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Variable Droplet Size Molten Solder Ejection Tool for Microelectronics Packaging

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A unique piezo-drive diaphragm type head, which enables molten solder droplets to be ejected over a wide range of diameters, has been developed in order to apply the solder droplet deposition method for various applications in microelectronics packaging. The features of this method are a mask-less process and lead-free soldering without soldering flux, therefore a flexible and eco-friendly operation can be realized in contrast to conventional plating or screen-printing methods. The prototype head can continuously adjust the droplet diameter from 35 μm to 200 μm.

In this paper, a simple analytical model of the droplet formation process is proposed and an empirical formula, which estimates the droplet diameter affected by the nozzle diameter and the piezo-drive period, is derived from the experimental investigation. It is also confirmed that the estimated values agree with the results by Flow-3D fluid dynamics simulation software.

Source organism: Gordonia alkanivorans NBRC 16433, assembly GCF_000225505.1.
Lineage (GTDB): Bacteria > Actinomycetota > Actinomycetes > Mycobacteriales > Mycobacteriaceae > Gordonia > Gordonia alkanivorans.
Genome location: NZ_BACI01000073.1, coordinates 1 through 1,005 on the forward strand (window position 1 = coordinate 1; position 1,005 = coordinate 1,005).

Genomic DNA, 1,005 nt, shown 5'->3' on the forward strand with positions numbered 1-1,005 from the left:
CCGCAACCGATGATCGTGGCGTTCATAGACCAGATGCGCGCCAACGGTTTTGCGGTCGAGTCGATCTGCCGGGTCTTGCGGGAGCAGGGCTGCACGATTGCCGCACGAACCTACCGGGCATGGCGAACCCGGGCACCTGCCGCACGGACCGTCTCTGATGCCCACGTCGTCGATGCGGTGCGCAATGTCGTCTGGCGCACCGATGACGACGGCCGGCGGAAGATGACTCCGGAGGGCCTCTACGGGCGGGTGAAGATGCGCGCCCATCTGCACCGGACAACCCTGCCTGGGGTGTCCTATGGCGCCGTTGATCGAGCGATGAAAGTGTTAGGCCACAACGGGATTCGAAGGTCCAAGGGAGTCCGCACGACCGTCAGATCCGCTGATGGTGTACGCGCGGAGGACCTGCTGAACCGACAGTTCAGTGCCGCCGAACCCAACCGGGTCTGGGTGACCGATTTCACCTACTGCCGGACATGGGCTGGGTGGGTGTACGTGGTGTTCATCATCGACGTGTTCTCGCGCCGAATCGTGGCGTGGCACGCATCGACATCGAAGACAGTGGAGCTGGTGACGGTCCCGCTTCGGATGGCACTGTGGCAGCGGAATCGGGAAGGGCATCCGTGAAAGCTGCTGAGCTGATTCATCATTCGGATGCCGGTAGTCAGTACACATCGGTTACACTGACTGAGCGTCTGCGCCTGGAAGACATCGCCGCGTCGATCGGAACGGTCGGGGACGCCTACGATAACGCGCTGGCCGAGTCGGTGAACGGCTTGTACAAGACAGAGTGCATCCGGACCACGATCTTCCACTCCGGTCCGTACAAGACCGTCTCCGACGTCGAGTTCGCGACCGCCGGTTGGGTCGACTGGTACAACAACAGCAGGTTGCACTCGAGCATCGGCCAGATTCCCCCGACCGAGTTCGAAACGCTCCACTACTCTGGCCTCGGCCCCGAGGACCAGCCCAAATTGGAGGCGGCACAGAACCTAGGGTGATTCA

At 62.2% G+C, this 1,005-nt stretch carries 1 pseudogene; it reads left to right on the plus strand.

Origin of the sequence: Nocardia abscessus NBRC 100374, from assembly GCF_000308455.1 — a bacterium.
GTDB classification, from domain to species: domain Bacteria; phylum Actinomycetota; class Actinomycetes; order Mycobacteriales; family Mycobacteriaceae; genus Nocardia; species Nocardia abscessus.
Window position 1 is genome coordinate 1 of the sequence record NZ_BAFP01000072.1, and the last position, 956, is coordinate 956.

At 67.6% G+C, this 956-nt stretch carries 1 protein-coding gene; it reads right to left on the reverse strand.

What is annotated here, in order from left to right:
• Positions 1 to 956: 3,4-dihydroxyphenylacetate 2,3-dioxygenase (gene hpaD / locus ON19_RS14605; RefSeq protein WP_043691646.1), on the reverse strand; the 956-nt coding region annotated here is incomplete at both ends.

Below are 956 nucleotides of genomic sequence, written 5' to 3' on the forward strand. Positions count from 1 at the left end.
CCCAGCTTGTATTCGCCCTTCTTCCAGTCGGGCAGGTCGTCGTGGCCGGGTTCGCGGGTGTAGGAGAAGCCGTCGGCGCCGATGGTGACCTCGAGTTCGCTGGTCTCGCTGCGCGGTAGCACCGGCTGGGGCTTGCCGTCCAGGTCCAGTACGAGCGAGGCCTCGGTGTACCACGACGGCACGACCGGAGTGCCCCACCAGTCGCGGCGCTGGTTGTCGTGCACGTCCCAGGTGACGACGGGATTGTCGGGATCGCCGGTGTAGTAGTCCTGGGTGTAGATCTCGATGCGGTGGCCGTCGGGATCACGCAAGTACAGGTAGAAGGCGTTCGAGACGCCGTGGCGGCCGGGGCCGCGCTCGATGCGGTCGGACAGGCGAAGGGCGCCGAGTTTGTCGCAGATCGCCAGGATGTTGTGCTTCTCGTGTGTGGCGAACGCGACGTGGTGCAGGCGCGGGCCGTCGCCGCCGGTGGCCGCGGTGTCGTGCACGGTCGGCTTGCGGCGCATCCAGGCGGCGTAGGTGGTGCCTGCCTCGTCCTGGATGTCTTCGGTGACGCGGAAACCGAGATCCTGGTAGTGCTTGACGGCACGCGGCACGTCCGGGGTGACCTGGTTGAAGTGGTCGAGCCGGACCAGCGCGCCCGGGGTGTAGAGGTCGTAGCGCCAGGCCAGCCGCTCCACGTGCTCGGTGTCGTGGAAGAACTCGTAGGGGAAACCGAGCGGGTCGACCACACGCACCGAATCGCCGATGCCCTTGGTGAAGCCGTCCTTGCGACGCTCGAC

Using the prototype head and formula, it becomes easier to adjust the droplet size suitable for each application. We also show application examples such as a solder sealed vacuum package fabricated with the droplet diameter of 200 μm, and a solder filled through-hole with one of 40 μm.
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Document Type: Research Article

Publication date: 01 January 2006

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  • For more than 30 years, IS&T's series of digital printing conferences have been the leading forum for discussion of advances and new directions in 2D and 3D printing technologies. A comprehensive, industry-wide conference that brings together industry and academia, this meeting includes all aspects of the hardware, materials, software, images, and applications associated with digital printing systems?particularly those involved with additive manufacturing and fabrication?including bio-printing, printed electronics, page-wide, drop-on-demand, desktop and continuous ink jet, toner-based systems, and production digital printing, as well as the engineering capability, optimization, and science involved in these fields. In 2016, the conference changed its name formally to Printing for Fabrication to better reflect the content of the meeting and the evolving technology of printing.

    Please note: For purposes of its Digital Library content, IS&T defines Open Access as papers that will be downloadable in their entirety for free in perpetuity. Copyright restrictions on papers vary; see individual paper for details.

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